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Psychomotor symptomatology in psychiatric illnesses

Opinion ARTICLE

Front. Psychiatry, 09 January 2015 | https://doi.org/10.3389/fpsyt.2014.00190

Movement disorders and psychosis, a complex marriage

  • 1Psychiatric Centre GGz Centraal, Innova, Amersfoort, Netherlands
  • 2School for Mental Health and Neuroscience, Maastricht University, Maastricht, Netherlands
  • 3Department of Neurology, University Medical Center Groningen, University of Groningen, Groningen, Netherlands

Most clinicians relate parkinsonism and dyskinesia directly to acute and tardive drug-induced movement disorders. However, parkinsonism and dyskinesia are also present in antipsychotic-naïve patients with psychotic disorders. In this paper, we want to highlight the clinical value of these spontaneous movement disorders and want to discuss the concept of “non-mental signs.”

Acute Drug-Induced Movement Disorders

Acute drug-induced movement disorders, such as acute dystonia, parkinsonism, and akathisia, are very common side effects of dopamine blocking agents. A causal relationship between these movement disorders and antipsychotics is beyond any doubt if (i) antipsychotic-naïve psychotic patients without movement disorders receive antipsychotics and develop these side effects, (ii) they disappear after dose reduction or cessation of the antipsychotics, and (iii) this on–off mechanism can be repeated.

Tardive Syndromes

The relationship between tardive syndromes and antipsychotics is far more complex because they start after months to years of treatment with antipsychotics and can also be suppressed by antipsychotics. Tardive suggests drug induced, and also spontaneous hyperkinetic dyskinesias, such as “grimacing” and “irregular movements of tongue and lips” (and also parkinsonism), are prevalent in antipsychotic-naïve psychotic patients and have been described by Kraepelin and Bleuler more than a 100 years ago (1).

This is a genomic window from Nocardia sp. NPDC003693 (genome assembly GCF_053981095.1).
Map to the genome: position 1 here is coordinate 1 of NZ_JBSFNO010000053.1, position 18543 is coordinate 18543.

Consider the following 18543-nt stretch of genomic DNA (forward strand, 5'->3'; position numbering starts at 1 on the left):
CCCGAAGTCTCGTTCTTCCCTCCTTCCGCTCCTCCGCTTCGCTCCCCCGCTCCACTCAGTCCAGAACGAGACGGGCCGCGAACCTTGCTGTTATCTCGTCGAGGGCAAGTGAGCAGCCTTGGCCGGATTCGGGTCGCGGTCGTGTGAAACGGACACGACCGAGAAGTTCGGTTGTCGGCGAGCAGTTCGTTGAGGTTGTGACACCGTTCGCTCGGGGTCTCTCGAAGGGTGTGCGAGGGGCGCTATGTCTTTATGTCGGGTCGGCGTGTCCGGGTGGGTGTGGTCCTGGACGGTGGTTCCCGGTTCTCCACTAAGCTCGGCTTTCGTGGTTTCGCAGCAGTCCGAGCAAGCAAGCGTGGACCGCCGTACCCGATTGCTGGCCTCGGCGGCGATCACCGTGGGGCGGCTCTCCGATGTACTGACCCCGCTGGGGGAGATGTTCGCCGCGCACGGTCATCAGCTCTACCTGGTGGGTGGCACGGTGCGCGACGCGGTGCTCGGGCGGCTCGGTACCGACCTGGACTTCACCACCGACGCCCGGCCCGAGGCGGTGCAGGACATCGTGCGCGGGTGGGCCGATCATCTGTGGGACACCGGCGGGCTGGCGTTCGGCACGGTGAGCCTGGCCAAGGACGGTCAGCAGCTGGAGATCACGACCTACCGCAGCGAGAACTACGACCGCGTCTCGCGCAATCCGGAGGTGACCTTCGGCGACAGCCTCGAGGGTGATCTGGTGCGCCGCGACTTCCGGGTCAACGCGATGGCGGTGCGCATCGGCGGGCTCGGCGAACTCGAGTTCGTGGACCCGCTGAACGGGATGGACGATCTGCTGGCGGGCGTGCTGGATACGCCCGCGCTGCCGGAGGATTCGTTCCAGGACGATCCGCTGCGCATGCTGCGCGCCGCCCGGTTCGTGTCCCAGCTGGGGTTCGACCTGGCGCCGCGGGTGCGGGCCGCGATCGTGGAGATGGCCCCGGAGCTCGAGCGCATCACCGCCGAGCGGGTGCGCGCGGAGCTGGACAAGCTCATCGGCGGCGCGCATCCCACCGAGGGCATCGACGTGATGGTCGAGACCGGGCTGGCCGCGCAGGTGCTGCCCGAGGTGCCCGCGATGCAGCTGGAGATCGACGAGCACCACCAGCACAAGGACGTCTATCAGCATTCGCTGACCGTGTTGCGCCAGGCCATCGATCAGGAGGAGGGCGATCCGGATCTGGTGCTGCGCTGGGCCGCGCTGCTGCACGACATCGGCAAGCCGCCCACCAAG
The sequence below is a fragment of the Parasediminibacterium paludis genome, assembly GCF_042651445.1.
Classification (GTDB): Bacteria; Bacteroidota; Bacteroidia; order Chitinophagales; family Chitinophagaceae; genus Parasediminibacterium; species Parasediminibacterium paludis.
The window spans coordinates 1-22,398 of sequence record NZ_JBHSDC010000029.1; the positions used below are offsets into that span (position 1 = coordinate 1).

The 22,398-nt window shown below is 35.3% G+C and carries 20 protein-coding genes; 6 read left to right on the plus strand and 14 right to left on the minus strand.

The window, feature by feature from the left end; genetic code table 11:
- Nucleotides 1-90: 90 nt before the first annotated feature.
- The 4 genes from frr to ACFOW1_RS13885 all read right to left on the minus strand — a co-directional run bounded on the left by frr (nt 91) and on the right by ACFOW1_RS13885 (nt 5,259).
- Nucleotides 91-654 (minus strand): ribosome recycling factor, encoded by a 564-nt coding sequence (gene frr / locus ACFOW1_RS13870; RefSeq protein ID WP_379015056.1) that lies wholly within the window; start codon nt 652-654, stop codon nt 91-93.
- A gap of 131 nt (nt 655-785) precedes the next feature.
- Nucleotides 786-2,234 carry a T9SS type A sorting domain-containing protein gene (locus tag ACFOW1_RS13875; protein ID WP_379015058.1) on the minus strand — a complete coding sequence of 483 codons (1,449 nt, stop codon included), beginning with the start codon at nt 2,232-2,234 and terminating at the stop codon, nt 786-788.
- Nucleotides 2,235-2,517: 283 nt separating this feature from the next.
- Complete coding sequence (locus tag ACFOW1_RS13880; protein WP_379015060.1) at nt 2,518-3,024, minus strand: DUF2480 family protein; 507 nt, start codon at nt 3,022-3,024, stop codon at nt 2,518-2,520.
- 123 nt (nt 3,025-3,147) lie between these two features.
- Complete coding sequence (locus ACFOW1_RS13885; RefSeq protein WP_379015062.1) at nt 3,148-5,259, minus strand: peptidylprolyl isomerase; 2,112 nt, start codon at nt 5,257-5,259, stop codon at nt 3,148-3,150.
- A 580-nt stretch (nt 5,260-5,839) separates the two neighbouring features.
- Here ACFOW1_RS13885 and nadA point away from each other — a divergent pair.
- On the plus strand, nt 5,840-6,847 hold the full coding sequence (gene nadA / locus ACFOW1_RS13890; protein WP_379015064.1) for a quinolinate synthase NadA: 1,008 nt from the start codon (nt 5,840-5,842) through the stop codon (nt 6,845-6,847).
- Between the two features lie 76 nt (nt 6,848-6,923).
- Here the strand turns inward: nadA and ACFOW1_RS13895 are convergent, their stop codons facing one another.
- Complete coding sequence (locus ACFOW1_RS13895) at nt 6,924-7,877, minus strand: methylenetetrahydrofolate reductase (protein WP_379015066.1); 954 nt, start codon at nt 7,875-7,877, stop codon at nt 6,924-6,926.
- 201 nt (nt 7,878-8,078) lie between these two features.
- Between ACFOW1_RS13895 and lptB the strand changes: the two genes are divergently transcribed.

In patients with long-term use of antipsychotics, there is no test to differentiate between drug-induced tardive and spontaneous movement disorders. The prevalence of drug-induced tardive dyskinesia is substantial and increases with age, the same counts for spontaneous movement disorders such as dyskinesia, bradykinesia, and soft neurological signs related to schizophrenia (215). Also, a meta-analysis showed that in antipsychotic-naïve patients with schizophrenia the risk of dyskinesia and parkinsonism are three and five times higher than in healthy controls, respectively (16). Furthermore, another study in antipsychotic-naïve patients showed a prevalence of dyskinesia and parkinsonism of 13 and 18%, respectively, with the use of clinical rating scales, which increased to 20 and 28%, respectively, with the use of instrumental assessment (17).

On the other hand, several findings suggest a direct relationship between antipsychotics and tardive dyskinesia. First, non-psychiatric patients may also develop tardive dyskinesia after long-term use of dopamine blocking agents, e.g., long-term use of metoclopramide to treat nausea, or antipsychotics for insomnia (18, 19). Furthermore, in older patients receiving first-generation antipsychotics for the first time the yearly incidence of tardive dyskinesia is extremely high, over 20%, which is much higher than the incidence of spontaneous dyskinetic movement in older patients (12, 13). Also, tardive dyskinesia may disappear after cessation of antipsychotics or after a switch to clozapine. These findings suggest a direct relationship between antipsychotics and tardive dyskinesia.